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Daniel Thurston and Ann Pell

Born (about 1631)(on 5 May 1631-S8,S15)(1638-S11) in (England-S8), (probably in Thornbury, Gloucestershire-S?)(in Cranbrook, Kent-S15), England.

In 1678 Daniel gave his age as 40, which would give him a year of birth on 1638. (S14).

There were two early settlers in Newbury named Daniel Thurston. They were nephew and uncle. Daniel Thurston, Senior came to Newbury in or prior to 1638 because in the town record this entry appears: 24 Nov., 1638, there was granted unto Daniel Thurston an house lot on the Neck over the great river of four acres next to John Osgood. (S6).
Savage says that Daniel Thurston, the uncle, married Ann Lightfoot, the widow of Francis Lightfoot, of the town of Lynn, on 29 August 1648. She was his second wife. His first wife had died 20 May 1648. As they had no children they probably adopted the nephew Daniel junior, to whom the elder Daniel by his will in 1665, left his estate after the death of his wife, calling him in the will my kinsman. (S6,S7).

We also know that the relation of nephew and uncle subsisted between these two Daniels from a petition relating to the militia, to which petition objection was made that some who signed it were boys. The petition objection notes ” Young Daniel Thurston is under his uncle.” which fully establishes that relationship because there were no others of the name of Thurston at that time in the town of Newbury. (S6).

It has been said that his father was either Stephen Thurston or Daniel Thurston. Since he was closely assoicated with his uncle Daniel, and was a beneficiary of his will, his father was not likely named Daniel also. No evidence has been provided for a connection to Stephen Thurston either.

So it is unclear who were the parents of Daniel, or how and when he came to New England. He was possibly living at Ipswich, Massachusetts, but the first that we are certain of him is that he settled in Newbury, Massachusetts.

In May 1653 the General Court of Massachusetts ruled that the average Joe could not preach in public without first getting the permission of the elders from four neighboring churches or permission granted by the court. This did not sit well with Lt. Robert Pike of Newbury, who felt it was a violation of his rights as a freeman of the colony. Lt. Pike made his feelings quite clear on the matter and he was promptly brought before the court where he got a great telling off, stripped of his freeman's status and hit with a big fine. So, what does this have to do with Daniel you ask. Well, apparently Lt. Pike was a well liked and respected man, not just in Newbury but in many of the nearby towns. Petitions were written up and signed by many men asking that Pike be reinstated as a freeman and his sentence revoked. Both Daniel Thurstons signed this petition, which was presented to the court in May of 1654. (S14).


If Daniel was too young to sign the militia petition, was he in 1654 now old enough to make his opinion known and put his name to paper? And, what age was a person considered "old enough"? In England and in the Massachusetts Bay Colony, the age of majority was 21. If Daniel were at least 21 in 1654 then his birth year must have been earlier than 1638, perhaps as early as 1633. In looking up a few of the names on the list of petitions, especially the "juniors" and all of them were well over 21 years of age. (S14).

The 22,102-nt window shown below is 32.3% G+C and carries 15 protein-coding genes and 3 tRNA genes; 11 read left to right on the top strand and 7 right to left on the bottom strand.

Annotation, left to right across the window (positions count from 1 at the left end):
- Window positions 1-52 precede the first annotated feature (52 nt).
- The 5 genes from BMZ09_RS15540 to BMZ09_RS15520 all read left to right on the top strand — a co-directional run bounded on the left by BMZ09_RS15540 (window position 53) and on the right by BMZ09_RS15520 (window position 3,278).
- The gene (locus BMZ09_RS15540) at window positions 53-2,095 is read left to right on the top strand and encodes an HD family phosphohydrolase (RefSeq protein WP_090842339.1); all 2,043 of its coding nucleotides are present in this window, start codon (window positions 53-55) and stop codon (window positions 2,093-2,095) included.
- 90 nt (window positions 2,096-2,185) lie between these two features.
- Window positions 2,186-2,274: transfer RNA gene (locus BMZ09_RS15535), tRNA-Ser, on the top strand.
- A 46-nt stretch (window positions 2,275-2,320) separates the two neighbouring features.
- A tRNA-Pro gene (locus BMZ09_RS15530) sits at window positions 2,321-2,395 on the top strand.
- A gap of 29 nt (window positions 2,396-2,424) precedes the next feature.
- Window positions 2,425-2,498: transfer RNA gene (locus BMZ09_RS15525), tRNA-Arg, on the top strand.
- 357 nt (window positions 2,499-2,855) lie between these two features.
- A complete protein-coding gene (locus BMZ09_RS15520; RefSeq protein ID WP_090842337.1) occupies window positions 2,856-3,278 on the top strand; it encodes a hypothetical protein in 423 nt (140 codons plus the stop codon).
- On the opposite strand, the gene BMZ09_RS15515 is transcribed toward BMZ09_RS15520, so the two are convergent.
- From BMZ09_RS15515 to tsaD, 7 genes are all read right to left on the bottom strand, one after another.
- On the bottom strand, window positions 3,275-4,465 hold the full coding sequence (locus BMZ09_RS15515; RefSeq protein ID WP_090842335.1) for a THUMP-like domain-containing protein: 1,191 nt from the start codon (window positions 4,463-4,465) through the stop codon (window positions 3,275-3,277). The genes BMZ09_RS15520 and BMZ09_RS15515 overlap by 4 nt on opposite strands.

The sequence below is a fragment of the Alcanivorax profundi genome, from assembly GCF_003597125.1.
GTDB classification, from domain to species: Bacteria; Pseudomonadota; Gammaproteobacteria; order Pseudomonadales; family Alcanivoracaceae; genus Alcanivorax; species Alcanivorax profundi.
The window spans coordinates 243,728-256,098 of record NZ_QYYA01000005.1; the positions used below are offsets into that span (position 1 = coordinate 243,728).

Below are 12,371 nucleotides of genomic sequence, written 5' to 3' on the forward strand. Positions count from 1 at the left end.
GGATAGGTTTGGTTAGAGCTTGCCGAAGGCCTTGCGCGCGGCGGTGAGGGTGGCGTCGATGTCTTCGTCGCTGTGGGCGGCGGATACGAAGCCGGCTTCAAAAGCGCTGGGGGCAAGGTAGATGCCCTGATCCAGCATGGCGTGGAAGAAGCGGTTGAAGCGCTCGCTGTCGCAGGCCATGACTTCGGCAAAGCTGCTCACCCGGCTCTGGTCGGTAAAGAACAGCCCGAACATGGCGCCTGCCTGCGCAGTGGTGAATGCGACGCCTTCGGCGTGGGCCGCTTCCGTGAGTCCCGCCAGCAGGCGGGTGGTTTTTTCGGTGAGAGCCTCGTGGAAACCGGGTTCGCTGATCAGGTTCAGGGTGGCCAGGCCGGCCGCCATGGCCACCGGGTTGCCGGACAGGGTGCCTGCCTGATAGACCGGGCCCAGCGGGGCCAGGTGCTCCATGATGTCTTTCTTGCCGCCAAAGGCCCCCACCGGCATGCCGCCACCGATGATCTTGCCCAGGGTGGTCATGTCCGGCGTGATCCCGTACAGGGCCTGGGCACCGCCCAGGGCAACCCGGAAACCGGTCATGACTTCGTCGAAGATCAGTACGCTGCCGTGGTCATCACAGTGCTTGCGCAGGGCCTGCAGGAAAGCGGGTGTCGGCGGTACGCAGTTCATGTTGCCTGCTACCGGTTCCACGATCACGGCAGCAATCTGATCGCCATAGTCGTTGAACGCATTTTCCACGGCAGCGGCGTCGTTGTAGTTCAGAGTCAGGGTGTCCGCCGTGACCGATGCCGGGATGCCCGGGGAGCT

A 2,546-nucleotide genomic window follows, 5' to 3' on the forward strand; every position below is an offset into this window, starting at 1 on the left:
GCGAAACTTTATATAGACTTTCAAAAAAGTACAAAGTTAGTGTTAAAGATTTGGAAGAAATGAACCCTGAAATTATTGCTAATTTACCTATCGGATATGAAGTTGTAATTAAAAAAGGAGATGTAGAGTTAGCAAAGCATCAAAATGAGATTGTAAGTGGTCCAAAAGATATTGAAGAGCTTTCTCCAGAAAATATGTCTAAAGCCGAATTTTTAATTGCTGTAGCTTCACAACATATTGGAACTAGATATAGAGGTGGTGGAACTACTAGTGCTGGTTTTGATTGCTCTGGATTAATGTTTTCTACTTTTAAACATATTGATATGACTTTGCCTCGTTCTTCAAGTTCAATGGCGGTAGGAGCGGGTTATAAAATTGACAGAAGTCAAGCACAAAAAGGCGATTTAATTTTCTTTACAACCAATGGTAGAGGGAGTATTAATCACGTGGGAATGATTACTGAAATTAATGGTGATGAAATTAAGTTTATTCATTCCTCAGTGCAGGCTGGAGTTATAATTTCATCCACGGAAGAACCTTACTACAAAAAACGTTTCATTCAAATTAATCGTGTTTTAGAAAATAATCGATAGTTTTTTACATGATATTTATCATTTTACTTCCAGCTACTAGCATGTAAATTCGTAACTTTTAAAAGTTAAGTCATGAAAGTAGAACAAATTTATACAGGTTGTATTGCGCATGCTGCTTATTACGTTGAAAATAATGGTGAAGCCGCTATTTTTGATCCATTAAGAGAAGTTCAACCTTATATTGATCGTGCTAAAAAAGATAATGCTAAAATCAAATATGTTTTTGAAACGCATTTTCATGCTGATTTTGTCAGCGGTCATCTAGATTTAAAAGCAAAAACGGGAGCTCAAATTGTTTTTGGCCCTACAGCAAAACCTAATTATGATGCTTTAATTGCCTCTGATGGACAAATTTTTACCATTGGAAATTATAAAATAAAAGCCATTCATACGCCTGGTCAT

The court did not like having its authority questioned and interview each signer of the petition. Young Daniel Thurston was ordered to appear before the court in Nov 1654 to explain his why he signed the petition. Robert Pike's sentence was eventually dropped and he was reinstated by 1657. The court reversed its decision on public preaching by laymen in August of 1653 but went ahead with prosecution of the petitioners. (S14).

He married Ann Pell of Lynn, Massachusetts on 20 October 1655 at Newbury, Essex County, Massachusetts. (S15). Ann Lightfoot, who Daniel the elder married, was also of Lynn. (S8,S10,S11,S12).

He was a soldier (trooper-S13) in King Philip’s war in 1675, in Captain Appleton’s company. (S11). He was paid 4 pounds, 10 shillings, on 24 June 1676. (S13).

He made his will on 17 January 1692-1693. (S6).

Will of Daniel Thurston:

Be it known to all men by these presents that I, Daniel Thurston, Sen, of Newberry in the county of Essex in New England, being weak of body, but of perfect memory, doe hereby make my last will and testament.
Commending my soul to God and my body when it shall depart this life to decent buriall in an assured hope of a blessed resurrection. And for my worldly goods which God of his mercy hath given me I dispose of as followeth, viz. :
I have by deed of gift under my hand and seale made over to my sonne Daniel Thurston one-half of my lands and meadow that I have in the town of Newberry known by the name of Rake Lott, which was done upon his marriage , with all priviledges and appurtenances yerto belonging, and I doe now make over to my sonne Daniel Thurstain All my buildings with the other half of my lands and meadows with priviledges and appurtenances yrto belonging on conditions as follows:
First. That he, my said sonne Daniel, and his heirs Doth take care of and provide comfortably for his mother soe long as She shall remain my widow.
Secondly. I do oblidge my son Daniel to pay my daughter Sarah the sum of thirty pounds in Cattell within two years after my decease.
Thirdly. I doe oblidge my sonne Daniel to pay my sonne Joseph the sum of thirty pounds Cattell within fower yeares after my decease.
Fourthly. I doe oblidge my sonne Daniel to pay my sonne Steven the sum of thirty pounds in Cattell Five years after my decease.
Fifthly. I oblidge my sonne Daniel to pay my daughter Abigail the sum of thirty pounds in cattell within eight years after my decease.